Neigborhood Watch to Netizenry? Thoughts on Governance in China

Even when something as new and seemingly above cultural differences as the internet develops, cultural processes continue to exert their influence. In the relationship between cyberspace and the government in China, particularly so…

One of the strangest issues with contemporary China, especially given its drive for (international) soft power, is how many things seem to be done right, only to be handled in such a way as to be put into a very negative light.
The rail system is pretty great – then you get an accident and instead of coming clean, the online speculation is “harmonized” (i.e., blocked, deleted), and the netizenry is even more irate. You have great food – but also lots of food scares, exposed and exploited online – and even when an organizer tries to represent parents who lost their child because of tainted milk powder, he’s thrown in jail for supposedly inciting subversion of the state.

One of China’s great problems, when it comes to governance in international perspective, is that rule of law has not been established. The laws are, for the most part, up to (Western) standards. However, their interpretation is rather contextual, based on political circumstances extant in the particular situation; not least, rather fitting also for the Confucian influence, it is shaped very much by personal relations, examples to be made or lessons seen as having been learned. Also, the implementation of laws is oftentimes lacking, as the central government creates a new law, but the local administrations responsible feel that following up on it would put undue burdens on their businesses, which make them their tax money, for example (this seems to be the usual case with environmental rules and regulations…).

Where the internet and the state have come together, the situation is particularly interesting: the story often told is one of online whistleblowers exerting great power, to the point of shaping policy that used to be the simple purview of the central government. Beijing has probably never since the days of Mao Zedong been as all-powerful as this view suggests (power in China has typically been more devolved to local authorities than that). Still, one has to wonder…

Quite certainly, the possibility of anonymously and quickly commenting on matters of one’s interest has been influencing how (not least legal) matters developed. Where a problem may have been more cleanly swept under the rug before, it now tends to get out there into the (online) public’s consciousness; and there are obvious ways in which the central government is listening and heeding the (cyber-) vox populi.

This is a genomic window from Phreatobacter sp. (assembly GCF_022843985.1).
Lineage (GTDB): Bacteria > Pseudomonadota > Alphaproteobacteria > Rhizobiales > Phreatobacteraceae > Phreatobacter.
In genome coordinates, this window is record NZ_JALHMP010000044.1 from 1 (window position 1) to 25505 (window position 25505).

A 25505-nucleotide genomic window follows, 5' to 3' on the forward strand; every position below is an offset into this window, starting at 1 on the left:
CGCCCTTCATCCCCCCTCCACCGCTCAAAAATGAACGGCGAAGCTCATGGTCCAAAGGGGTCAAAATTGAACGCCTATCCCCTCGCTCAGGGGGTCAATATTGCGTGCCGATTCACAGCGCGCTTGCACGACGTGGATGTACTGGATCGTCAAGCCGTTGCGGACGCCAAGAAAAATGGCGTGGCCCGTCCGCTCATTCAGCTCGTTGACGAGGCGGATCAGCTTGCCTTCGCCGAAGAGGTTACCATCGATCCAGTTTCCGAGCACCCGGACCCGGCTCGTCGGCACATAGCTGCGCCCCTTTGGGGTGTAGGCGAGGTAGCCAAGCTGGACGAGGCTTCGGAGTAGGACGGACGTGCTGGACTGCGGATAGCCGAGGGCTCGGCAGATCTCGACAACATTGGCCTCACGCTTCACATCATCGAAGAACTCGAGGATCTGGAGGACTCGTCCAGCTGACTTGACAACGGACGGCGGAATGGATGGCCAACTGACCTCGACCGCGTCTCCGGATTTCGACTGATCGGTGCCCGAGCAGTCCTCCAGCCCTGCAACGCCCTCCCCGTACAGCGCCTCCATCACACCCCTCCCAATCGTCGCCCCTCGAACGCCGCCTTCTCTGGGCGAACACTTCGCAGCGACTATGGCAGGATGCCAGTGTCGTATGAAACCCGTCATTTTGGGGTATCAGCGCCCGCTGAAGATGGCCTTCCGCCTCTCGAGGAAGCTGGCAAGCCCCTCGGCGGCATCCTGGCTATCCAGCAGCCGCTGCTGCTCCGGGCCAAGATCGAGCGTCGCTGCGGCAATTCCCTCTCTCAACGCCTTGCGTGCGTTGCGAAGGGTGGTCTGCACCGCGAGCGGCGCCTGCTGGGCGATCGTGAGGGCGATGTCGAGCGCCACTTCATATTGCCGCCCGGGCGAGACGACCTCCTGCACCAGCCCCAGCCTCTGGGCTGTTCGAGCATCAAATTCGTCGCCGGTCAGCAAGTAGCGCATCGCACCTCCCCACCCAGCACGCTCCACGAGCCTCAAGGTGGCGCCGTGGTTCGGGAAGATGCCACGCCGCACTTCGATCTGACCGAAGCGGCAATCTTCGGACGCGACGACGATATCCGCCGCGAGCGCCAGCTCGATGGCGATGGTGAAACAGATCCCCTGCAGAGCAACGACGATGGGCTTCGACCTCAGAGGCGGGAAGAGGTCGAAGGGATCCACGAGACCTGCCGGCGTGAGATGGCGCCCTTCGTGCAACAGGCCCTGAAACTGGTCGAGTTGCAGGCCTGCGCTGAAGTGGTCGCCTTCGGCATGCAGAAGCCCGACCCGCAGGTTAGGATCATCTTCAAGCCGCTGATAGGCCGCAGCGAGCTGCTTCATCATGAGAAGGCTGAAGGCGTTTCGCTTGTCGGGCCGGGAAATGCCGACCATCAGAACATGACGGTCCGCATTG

Both positives and negatives surrounding the internet go to the point where it’s not clear whether the controls imposed on online communications – websites and “sensitive” topics being blocked and comments/blog posts getting deleted – are just controls, or also get data-mined. The Chinese netizenry may still be a skewed sample of the total population, but if the online comments get analyzed, the result may be a better representation of public sentiment than democratic countries get by way of elections and referenda…

There is another thing that at least appears as an oddity to the outside observer, though: China’s government appears to have quite enough public support, China itself to be strong enough a country – but at the same time, the extent to which critical voices are suppressed speaks of weakness and insecurity. Even within the country, to those interested in such matters, it seems to have become a major irritation when online controls are imposed on matters that regard one’s personal health and safety, stoking fears that authorities (maybe colluding with businesses paying them off) are trying to hide something.

The entire matter resides in culturally contested terrain, though: on the one hand, it fits in well with the social control that is to be found (not only) in Chinese culture/society. The ways others are looked at and commented upon with approval or disapproval is one major force shaping behavior, and this observing and commenting has found all new playgrounds online. On the other hand, there is also a tendency to accept things which one may not particularly approve of, as long as they are not talked about – and a concurrent desire not to have people talk about problems or talk badly about those who are important to them, which not only applies to family, but also to badmouthing country and government in public.

These intersections of diverging processes make for a problematic situation, of course. Where it will evolve is quite unclear – some simply argue, towards democracy; others, towards more control and authoritarianism. It could conceivably also be found that it would be better to empower the people (and control them by making them official representatives), by using them like neighborhood watches have been used to report on ‘wrong’ happenings, be more open, and get stronger in the process…

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